Every year prior to the kite festival on January 14, women in Rasul Kade Ni Chali, a settlement in Behrampura, Ahmedabad, are part of an unending work shift. “Here, every other woman makes kites,” says Noorani, a kitemaker herself. Every day, the work is supplied to their doorstep by the contractors who run wholesale kite shops at Jamalpur market. While some women paste the central stick to the kite, others are involved in pasting the arch.
They receive a low wage of INR 100 per 1,000 kites, which goes up to INR 130–140 during peak season (November to December). “The wages are high till the kite festival. There is no work from January to March. So, it’s important for me to do as much work as I can. Ultimately, this will be my savings for the next three months,” adds Noorani. This pushes the women to work extra hours during peak season.
Ruksana, 36, has been making kites for the last decade. She says, “I usually wake up at 5 or 6 am, do all the cooking, cleaning, and dusting, drop my children at the madrasa, come back home, and start working at 12 pm sharp.” Within a couple of hours, she has to prepare lunch for the family and pick up the children from school. In the evening, from 4 to 7 pm, she gets some more kitemaking work done before cooking dinner and washing the dishes.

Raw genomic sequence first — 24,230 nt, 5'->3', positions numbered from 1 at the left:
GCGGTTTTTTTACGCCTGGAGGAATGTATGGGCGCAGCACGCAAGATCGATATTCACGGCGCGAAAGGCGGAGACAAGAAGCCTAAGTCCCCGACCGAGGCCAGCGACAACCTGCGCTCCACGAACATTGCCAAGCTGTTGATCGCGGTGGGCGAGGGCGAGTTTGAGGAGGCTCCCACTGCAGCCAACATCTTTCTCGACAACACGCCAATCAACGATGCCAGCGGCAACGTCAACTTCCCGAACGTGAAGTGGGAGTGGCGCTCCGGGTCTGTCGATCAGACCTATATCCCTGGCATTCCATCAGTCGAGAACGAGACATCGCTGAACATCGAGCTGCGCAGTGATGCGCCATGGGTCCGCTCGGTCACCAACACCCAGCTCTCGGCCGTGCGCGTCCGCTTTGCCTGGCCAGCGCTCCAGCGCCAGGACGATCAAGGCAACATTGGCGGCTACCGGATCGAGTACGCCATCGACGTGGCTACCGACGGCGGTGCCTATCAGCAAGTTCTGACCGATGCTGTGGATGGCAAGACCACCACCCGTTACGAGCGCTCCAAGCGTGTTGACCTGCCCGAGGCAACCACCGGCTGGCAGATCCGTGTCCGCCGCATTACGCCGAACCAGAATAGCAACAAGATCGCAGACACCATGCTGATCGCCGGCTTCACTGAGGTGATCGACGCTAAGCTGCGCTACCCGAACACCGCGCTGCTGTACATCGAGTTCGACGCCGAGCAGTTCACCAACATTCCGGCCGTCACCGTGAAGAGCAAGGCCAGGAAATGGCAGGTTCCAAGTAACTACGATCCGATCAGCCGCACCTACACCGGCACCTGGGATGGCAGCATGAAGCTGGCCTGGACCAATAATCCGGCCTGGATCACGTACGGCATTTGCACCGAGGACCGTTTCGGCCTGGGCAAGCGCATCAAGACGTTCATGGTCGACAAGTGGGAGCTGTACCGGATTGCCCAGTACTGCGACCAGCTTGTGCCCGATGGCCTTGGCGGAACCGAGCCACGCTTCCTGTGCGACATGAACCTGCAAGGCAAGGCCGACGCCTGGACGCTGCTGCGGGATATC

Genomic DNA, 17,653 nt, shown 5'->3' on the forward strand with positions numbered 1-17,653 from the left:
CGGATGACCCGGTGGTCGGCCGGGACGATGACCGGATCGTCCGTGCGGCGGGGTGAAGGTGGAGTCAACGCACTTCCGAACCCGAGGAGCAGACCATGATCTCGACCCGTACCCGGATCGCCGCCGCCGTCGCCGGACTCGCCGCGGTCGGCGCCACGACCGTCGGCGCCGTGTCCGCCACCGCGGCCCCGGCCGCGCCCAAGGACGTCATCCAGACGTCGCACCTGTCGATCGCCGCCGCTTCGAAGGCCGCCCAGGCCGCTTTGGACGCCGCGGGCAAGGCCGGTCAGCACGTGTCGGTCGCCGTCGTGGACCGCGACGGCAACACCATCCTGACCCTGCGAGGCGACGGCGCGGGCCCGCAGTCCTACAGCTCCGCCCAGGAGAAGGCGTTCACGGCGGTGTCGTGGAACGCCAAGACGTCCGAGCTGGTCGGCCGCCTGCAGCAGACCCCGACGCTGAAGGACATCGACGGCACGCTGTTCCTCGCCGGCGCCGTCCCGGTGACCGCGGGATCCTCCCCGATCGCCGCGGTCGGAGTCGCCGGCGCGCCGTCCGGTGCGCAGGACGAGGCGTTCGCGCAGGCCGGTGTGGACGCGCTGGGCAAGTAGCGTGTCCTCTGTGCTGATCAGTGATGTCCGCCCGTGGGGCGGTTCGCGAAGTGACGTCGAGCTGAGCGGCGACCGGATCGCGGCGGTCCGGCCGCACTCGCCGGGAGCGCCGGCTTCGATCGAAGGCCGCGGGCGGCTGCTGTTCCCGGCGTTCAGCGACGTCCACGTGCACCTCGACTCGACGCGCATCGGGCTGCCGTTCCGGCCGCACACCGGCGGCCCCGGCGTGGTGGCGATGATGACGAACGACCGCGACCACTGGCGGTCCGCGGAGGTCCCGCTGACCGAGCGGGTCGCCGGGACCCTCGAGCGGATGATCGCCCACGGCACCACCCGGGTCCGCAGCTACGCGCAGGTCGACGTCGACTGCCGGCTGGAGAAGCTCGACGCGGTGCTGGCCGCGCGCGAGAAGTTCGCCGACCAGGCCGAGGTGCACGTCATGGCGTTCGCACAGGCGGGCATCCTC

“Finally, at 10 pm when everyone goes to sleep, I get time for myself. I work continuously for four to five hours since there’s no interruption, and sleep at 2 or 3 am,” adds Ruksana. During peak season, she gets only two to three hours of sleep. Ruksana’s husband is a loading-and-unloading worker with a limited income, and her earning is crucial to the household. Missing work is not an option as the family has to pay house rent too.
Abidah, who lives in the same locality, made kites for 25 years, but has now stopped and manages household chores. Her four daughters have taken over the work from her and their income is sufficient for the family. Abidah’s eldest daughter, Salma, 23, says, “My sisters often take leave from school to work on the kites during peak season. The four of us start making kites at 9 am and work till 9 pm. We take a break only to eat. If bored, we watch TV while working. Sometimes I feel it’s a nice pastime as we don’t step out much.”
Salma adds that she misses school lessons and has back pain at the end of a workday. The sisters make 4,000 to 5,000 kites a day, earning a revenue of approximately INR 500–700.
Anuj Behal is an urban researcher and practitioner.